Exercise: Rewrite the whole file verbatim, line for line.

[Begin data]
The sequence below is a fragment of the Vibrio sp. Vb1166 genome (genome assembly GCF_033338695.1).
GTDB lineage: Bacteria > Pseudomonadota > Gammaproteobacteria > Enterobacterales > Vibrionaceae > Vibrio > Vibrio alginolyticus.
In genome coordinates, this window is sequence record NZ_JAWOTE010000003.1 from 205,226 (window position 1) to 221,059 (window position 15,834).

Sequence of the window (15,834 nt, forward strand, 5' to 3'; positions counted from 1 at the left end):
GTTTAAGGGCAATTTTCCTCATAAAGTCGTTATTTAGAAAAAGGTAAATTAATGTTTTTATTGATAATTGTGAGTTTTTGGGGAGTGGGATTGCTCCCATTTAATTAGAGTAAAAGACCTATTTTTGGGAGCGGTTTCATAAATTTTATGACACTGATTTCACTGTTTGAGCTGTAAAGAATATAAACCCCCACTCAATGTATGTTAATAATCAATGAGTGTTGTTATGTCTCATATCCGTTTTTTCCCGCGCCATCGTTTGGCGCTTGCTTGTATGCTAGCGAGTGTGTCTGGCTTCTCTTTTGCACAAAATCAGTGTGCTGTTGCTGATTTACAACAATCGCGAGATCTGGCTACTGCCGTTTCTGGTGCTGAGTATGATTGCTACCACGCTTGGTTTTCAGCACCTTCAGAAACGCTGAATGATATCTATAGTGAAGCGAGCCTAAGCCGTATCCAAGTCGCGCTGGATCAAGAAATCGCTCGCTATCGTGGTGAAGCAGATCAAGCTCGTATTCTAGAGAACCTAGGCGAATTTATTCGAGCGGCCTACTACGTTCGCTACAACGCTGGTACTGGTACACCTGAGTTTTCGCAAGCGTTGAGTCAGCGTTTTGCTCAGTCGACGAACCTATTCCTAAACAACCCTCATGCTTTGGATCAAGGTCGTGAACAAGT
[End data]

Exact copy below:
The sequence below is a fragment of the Vibrio sp. Vb1166 genome (genome assembly GCF_033338695.1).
GTDB lineage: Bacteria > Pseudomonadota > Gammaproteobacteria > Enterobacterales > Vibrionaceae > Vibrio > Vibrio alginolyticus.
In genome coordinates, this window is sequence record NZ_JAWOTE010000003.1 from 205,226 (window position 1) to 221,059 (window position 15,834).

Sequence of the window (15,834 nt, forward strand, 5' to 3'; positions counted from 1 at the left end):
GTTTAAGGGCAATTTTCCTCATAAAGTCGTTATTTAGAAAAAGGTAAATTAATGTTTTTATTGATAATTGTGAGTTTTTGGGGAGTGGGATTGCTCCCATTTAATTAGAGTAAAAGACCTATTTTTGGGAGCGGTTTCATAAATTTTATGACACTGATTTCACTGTTTGAGCTGTAAAGAATATAAACCCCCACTCAATGTATGTTAATAATCAATGAGTGTTGTTATGTCTCATATCCGTTTTTTCCCGCGCCATCGTTTGGCGCTTGCTTGTATGCTAGCGAGTGTGTCTGGCTTCTCTTTTGCACAAAATCAGTGTGCTGTTGCTGATTTACAACAATCGCGAGATCTGGCTACTGCCGTTTCTGGTGCTGAGTATGATTGCTACCACGCTTGGTTTTCAGCACCTTCAGAAACGCTGAATGATATCTATAGTGAAGCGAGCCTAAGCCGTATCCAAGTCGCGCTGGATCAAGAAATCGCTCGCTATCGTGGTGAAGCAGATCAAGCTCGTATTCTAGAGAACCTAGGCGAATTTATTCGAGCGGCCTACTACGTTCGCTACAACGCTGGTACTGGTACACCTGAGTTTTCGCAAGCGTTGAGTCAGCGTTTTGCTCAGTCGACGAACCTATTCCTAAACAACCCTCATGCTTTGGATCAAGGTCGTGAACAAGT